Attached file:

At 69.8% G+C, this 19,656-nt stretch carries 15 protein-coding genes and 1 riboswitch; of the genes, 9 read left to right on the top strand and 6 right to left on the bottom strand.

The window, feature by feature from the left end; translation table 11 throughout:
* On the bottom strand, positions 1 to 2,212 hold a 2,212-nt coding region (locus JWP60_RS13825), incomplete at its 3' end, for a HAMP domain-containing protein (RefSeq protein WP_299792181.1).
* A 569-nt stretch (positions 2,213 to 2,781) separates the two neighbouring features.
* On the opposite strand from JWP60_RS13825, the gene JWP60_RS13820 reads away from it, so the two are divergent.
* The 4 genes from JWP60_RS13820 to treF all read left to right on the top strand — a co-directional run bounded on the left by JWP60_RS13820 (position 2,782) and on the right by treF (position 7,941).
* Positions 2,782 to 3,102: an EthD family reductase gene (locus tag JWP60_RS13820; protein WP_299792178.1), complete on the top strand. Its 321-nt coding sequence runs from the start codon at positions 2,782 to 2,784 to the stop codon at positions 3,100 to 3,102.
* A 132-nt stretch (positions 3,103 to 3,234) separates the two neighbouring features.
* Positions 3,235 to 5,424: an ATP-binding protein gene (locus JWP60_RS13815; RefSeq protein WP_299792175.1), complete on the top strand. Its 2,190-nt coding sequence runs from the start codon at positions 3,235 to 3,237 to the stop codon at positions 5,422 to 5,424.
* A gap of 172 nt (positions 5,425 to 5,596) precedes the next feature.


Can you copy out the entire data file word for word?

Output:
At 69.8% G+C, this 19,656-nt stretch carries 15 protein-coding genes and 1 riboswitch; of the genes, 9 read left to right on the top strand and 6 right to left on the bottom strand.

The window, feature by feature from the left end; translation table 11 throughout:
* On the bottom strand, positions 1 to 2,212 hold a 2,212-nt coding region (locus JWP60_RS13825), incomplete at its 3' end, for a HAMP domain-containing protein (RefSeq protein WP_299792181.1).
* A 569-nt stretch (positions 2,213 to 2,781) separates the two neighbouring features.
* On the opposite strand from JWP60_RS13825, the gene JWP60_RS13820 reads away from it, so the two are divergent.
* The 4 genes from JWP60_RS13820 to treF all read left to right on the top strand — a co-directional run bounded on the left by JWP60_RS13820 (position 2,782) and on the right by treF (position 7,941).
* Positions 2,782 to 3,102: an EthD family reductase gene (locus tag JWP60_RS13820; protein WP_299792178.1), complete on the top strand. Its 321-nt coding sequence runs from the start codon at positions 2,782 to 2,784 to the stop codon at positions 3,100 to 3,102.
* A 132-nt stretch (positions 3,103 to 3,234) separates the two neighbouring features.
* Positions 3,235 to 5,424: an ATP-binding protein gene (locus JWP60_RS13815; RefSeq protein WP_299792175.1), complete on the top strand. Its 2,190-nt coding sequence runs from the start codon at positions 3,235 to 3,237 to the stop codon at positions 5,422 to 5,424.
* A gap of 172 nt (positions 5,425 to 5,596) precedes the next feature.